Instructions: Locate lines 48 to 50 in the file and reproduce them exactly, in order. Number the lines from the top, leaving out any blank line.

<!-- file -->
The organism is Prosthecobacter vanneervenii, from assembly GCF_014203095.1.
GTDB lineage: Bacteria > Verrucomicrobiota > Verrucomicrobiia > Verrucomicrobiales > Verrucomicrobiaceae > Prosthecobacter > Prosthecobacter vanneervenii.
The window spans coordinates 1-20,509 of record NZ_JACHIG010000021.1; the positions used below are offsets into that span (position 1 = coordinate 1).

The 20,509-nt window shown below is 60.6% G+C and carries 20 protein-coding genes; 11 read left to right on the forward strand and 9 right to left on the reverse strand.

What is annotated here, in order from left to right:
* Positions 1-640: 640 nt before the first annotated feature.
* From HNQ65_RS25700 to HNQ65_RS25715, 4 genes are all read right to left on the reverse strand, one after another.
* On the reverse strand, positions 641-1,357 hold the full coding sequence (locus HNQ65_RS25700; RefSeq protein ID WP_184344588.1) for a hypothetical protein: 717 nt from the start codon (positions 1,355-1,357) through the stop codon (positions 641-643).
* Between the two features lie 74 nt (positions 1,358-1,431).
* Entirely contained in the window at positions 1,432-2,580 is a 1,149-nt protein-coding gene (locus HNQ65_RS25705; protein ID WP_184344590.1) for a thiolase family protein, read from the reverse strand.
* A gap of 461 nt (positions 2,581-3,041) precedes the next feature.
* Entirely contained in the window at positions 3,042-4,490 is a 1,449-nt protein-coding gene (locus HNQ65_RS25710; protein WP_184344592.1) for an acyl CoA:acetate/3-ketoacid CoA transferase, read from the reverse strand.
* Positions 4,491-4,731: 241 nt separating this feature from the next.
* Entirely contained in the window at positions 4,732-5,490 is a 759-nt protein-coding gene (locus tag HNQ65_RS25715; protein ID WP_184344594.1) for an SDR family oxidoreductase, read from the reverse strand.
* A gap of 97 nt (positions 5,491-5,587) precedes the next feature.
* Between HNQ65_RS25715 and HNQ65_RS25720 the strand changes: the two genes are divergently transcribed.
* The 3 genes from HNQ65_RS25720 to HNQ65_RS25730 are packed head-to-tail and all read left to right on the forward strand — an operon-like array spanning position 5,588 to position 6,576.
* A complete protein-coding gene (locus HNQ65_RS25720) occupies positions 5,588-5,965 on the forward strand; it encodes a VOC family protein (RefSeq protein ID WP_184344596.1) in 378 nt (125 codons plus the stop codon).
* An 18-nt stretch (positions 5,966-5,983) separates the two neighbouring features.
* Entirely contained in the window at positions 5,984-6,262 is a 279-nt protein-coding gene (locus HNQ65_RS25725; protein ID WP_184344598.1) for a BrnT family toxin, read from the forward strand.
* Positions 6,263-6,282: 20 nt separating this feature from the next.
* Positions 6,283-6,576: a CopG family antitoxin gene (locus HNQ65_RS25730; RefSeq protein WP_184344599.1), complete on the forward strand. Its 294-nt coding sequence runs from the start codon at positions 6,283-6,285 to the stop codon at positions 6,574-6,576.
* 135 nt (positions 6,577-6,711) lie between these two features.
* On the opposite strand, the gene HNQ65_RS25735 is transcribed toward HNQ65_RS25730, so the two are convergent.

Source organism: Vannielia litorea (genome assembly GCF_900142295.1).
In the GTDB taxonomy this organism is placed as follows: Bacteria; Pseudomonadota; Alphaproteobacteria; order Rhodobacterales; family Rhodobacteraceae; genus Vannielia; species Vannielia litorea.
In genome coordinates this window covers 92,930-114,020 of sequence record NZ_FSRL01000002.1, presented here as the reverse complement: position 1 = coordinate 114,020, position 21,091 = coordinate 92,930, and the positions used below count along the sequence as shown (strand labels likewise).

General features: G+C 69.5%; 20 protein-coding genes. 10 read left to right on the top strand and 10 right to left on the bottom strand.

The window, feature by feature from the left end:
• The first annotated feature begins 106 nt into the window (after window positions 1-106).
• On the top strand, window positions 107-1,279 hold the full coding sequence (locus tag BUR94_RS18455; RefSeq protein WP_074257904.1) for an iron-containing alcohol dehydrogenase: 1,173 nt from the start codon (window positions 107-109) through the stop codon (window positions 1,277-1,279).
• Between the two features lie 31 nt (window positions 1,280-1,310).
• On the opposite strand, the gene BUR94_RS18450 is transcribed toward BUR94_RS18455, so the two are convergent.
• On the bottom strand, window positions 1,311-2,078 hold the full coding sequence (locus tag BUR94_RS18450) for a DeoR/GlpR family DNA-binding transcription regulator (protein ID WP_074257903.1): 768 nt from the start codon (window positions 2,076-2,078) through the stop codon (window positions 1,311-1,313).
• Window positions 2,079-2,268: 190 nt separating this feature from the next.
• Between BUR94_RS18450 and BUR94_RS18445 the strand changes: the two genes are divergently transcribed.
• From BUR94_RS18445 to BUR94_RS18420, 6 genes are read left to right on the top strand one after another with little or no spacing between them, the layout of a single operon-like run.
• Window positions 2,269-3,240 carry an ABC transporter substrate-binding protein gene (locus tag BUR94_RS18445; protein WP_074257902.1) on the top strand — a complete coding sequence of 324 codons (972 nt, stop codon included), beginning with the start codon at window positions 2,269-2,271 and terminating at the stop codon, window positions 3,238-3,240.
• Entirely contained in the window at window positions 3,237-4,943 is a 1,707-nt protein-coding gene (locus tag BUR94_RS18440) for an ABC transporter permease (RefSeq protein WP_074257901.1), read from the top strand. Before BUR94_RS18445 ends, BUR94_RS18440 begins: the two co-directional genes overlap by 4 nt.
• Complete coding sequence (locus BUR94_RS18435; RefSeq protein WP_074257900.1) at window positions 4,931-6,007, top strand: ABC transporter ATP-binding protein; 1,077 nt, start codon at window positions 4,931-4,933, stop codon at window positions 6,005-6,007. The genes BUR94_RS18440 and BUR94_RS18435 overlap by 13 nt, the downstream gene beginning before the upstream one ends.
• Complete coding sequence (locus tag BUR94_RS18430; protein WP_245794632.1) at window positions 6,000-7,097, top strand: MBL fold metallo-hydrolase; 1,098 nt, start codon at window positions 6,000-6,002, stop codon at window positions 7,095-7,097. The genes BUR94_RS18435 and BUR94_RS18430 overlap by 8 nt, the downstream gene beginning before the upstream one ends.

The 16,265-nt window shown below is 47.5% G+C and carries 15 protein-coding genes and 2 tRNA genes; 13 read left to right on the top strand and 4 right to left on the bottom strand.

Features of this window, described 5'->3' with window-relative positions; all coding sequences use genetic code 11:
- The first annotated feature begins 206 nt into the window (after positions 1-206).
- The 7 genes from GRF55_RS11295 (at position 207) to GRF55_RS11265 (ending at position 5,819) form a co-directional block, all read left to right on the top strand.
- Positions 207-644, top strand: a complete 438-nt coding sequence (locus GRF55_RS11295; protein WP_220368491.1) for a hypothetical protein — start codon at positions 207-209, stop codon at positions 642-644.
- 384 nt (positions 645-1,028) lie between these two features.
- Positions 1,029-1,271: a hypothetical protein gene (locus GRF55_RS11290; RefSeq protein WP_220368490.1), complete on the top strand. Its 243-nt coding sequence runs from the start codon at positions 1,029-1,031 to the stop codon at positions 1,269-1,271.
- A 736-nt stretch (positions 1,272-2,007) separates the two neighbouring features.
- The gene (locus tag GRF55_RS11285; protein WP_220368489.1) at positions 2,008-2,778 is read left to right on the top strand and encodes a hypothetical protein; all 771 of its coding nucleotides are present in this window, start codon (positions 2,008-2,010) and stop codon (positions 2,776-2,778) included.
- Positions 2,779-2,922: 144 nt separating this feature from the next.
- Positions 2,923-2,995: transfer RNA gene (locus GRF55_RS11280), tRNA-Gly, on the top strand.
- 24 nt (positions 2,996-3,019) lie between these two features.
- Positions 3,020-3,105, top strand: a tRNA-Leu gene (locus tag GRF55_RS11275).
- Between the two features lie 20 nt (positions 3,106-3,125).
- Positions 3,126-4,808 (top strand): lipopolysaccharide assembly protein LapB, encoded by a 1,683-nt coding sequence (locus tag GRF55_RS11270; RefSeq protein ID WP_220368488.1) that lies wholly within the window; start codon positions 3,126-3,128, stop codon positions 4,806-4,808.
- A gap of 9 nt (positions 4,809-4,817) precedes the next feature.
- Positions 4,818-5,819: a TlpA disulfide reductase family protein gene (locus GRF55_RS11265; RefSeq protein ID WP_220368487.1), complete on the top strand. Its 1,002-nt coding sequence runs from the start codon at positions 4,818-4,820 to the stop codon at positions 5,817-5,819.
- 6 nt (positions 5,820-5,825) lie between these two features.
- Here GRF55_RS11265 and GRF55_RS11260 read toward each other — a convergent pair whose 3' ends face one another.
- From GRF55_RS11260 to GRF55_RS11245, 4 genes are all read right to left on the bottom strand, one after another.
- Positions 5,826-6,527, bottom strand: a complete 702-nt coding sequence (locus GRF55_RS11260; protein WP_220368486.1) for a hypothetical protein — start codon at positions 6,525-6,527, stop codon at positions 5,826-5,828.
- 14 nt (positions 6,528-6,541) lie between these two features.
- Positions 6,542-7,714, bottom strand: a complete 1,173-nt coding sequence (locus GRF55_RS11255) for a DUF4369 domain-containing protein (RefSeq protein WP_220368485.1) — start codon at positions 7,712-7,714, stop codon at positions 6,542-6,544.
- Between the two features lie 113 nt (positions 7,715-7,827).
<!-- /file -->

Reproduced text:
- Positions 1,029-1,271: a hypothetical protein gene (locus GRF55_RS11290; RefSeq protein WP_220368490.1), complete on the top strand. Its 243-nt coding sequence runs from the start codon at positions 1,029-1,031 to the stop codon at positions 1,269-1,271.
- A 736-nt stretch (positions 1,272-2,007) separates the two neighbouring features.
- The gene (locus tag GRF55_RS11285; protein WP_220368489.1) at positions 2,008-2,778 is read left to right on the top strand and encodes a hypothetical protein; all 771 of its coding nucleotides are present in this window, start codon (positions 2,008-2,010) and stop codon (positions 2,776-2,778) included.